Coast Radio News

Voter veto proposal tabled; Steelhead returns; Gas prices; Back to school; housing linked to healthcare

Commissioners suspend voter veto conversations

The Lane County Board of Commissioners did an ‘about face’ yesterday and voted to hold off on any further discussions on a controversial proposal.

They began discussing the deal in June.  If enacted, it would have given commissioners veto power over citizen initiated ballot measures in the county.

Commissioners talked about the perceived need to be able to ‘vet’ initiatives for their effectiveness before they make it to the ballot.  Current law allows courts to render a decision as to the legality and enforceability of measures only after voter approval.  Commissioners said the pre-election vetting would ultimately save the county money.

Opponents of the move… especially proponents of three ballot initiatives currently underway that could have been impacted by the measure… say it would usurp voters powers.  After a lengthy private “executive session” Tuesday,
Commissioners voted unanimously to table the conversation for at least six months.

Steelhead returns a sign of stream health

The number of steelhead making their way up Northwest rivers and streams has fallen far below predictions this season.  According to counts on the Columbia River, it’s at about half of the ten-year average so far.  But, it is still early in the season and shortages could be made up by a late-season surge.

Bob Rees, the head of the Association of Northwest Steelheaders says he believes the low numbers are due to poor water conditions such as a pocket of unusually warm water that lingered off the Pacific Coast last summer; along with a low amount of runoff from snowmelt this summer.

bob Rees – “We kind of call them our canary in the coal mine. These are fish that have very broad home ranges, both in fresh water and in salt water, and their health is really an indication about how our environment is faring over time.”

 

He says keeping an eye on fish such as steelhead in the Northwest can provide a picture of the health of the environment.

Local gas prices steady; at lowest point since 2004

The average cash price for a gallon of regular gas in Florence continues to hold steady at $2.31 headed into one of the busiest driving weekends of the year.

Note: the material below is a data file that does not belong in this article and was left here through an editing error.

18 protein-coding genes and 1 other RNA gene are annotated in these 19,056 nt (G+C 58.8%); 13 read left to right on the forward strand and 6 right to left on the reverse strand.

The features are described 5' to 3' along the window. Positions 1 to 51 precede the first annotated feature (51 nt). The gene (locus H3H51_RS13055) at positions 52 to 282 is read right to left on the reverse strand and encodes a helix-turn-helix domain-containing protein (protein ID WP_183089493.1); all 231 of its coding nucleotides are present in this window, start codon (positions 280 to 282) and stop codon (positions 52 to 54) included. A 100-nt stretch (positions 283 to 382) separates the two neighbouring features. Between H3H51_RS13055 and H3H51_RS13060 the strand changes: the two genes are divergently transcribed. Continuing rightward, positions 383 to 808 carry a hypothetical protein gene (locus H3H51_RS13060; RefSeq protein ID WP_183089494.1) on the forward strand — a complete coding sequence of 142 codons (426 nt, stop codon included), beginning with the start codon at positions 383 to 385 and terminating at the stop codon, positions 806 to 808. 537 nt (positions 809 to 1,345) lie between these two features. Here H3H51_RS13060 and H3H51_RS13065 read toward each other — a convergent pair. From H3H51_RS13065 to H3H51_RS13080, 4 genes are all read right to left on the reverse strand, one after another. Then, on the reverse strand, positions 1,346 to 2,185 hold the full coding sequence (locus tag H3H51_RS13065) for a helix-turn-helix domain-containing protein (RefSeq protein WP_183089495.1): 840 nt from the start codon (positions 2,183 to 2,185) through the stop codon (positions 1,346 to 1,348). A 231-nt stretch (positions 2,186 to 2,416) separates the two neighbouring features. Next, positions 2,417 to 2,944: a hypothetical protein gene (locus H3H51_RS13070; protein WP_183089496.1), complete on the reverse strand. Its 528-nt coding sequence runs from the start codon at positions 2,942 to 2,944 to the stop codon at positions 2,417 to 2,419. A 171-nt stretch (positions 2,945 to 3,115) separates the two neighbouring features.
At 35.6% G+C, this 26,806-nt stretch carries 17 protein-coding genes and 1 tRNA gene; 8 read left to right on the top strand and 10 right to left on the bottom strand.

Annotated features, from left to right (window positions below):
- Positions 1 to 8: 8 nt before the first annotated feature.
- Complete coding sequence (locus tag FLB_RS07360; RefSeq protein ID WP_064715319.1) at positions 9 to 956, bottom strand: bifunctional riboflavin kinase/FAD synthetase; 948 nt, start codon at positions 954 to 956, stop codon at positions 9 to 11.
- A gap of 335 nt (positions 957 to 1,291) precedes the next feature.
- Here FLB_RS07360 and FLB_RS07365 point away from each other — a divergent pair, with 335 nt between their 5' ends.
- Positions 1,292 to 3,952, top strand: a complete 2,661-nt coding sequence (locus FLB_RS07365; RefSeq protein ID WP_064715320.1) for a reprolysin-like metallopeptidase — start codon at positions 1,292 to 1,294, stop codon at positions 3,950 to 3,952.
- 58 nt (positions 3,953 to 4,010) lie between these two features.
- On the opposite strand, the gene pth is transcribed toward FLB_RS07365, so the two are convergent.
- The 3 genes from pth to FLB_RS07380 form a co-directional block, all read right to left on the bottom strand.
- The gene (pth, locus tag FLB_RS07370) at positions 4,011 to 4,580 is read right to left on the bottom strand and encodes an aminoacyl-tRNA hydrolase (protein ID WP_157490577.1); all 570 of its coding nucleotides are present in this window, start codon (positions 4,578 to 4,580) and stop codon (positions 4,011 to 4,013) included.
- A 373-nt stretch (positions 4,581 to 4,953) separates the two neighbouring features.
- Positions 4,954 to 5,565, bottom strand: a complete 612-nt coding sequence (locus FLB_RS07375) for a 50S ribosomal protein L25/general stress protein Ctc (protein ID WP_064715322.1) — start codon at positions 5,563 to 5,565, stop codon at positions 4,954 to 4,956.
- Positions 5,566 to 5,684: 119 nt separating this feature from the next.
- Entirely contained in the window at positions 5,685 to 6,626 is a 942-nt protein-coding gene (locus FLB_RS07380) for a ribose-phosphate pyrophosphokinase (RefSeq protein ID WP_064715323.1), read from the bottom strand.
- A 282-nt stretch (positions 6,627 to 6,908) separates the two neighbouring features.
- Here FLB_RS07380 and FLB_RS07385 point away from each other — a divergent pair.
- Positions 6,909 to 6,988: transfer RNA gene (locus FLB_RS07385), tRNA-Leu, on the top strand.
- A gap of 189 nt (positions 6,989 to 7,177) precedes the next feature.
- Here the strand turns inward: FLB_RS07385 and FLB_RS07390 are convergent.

That’s in comparison to the statewide and national averages that both increased for the second week in a row.  The Oregon average price is up two cents this week to $2.46 a gallon.  The national average as measured by Triple-A is up four cents to $2.22.

Even with the increases, pump prices are 51-cents a gallon lower than they were at this point last year in Florence… and are at their lowest for the Labor Day Weekend since 2004.

Back to school

Classes get underway next Tuesday for all students at Mapleton School District.  Except for next week, classrooms at Mapleton will be active Mondays through Thursdays as a general rule.

In Florence, classes get underway on Wednesday, September 7th and will run Mondays through Fridays.

The back to school deadline means students will be out on area streets and roads early in the morning waiting for buses or walking to school.  The same will be true in mid afternoon as they head home.

Drivers are reminded they must stop for school buses when the lights are flashing and they are picking up or dropping off students.  No matter if you’re approaching a bus from in front or behind, and no matter if it’s a four lane highway with a center turn lane… all vehicles must come to a complete stop.

Housing and Healthcare compliment each other

Healthcare plans in Oregon are considering a new aspect of people’s health and well-being:  Stable housing.  Care providers are looking to tackle a big issue in Oregon, which ranks in the top five for rates of homelessness.  The nonprofit CareOregon is supporting this new task by giving grants to organizations that provide affordable and stable housing.  One of those is Helping Hands, which serves people in Lincoln, Tillamook, Clatsop and Yamhill Counties.  Alan Evans heads the organization.  He says cost savings and better outcomes in health care are possible when the connection is made with housing.

Alan Evans – “Before it used to be we would just keep a person secure, get a job, pay a little bit of rent, follow these rules.  Now we’re looking at a deeper, more community-oriented wellness program.”

A study of the homeless population in Portland by the Center for Outcomes Research and Education found when people moved into stable housing, Medicaid costs dropped 12-percent and emergency care dropped 18-percent.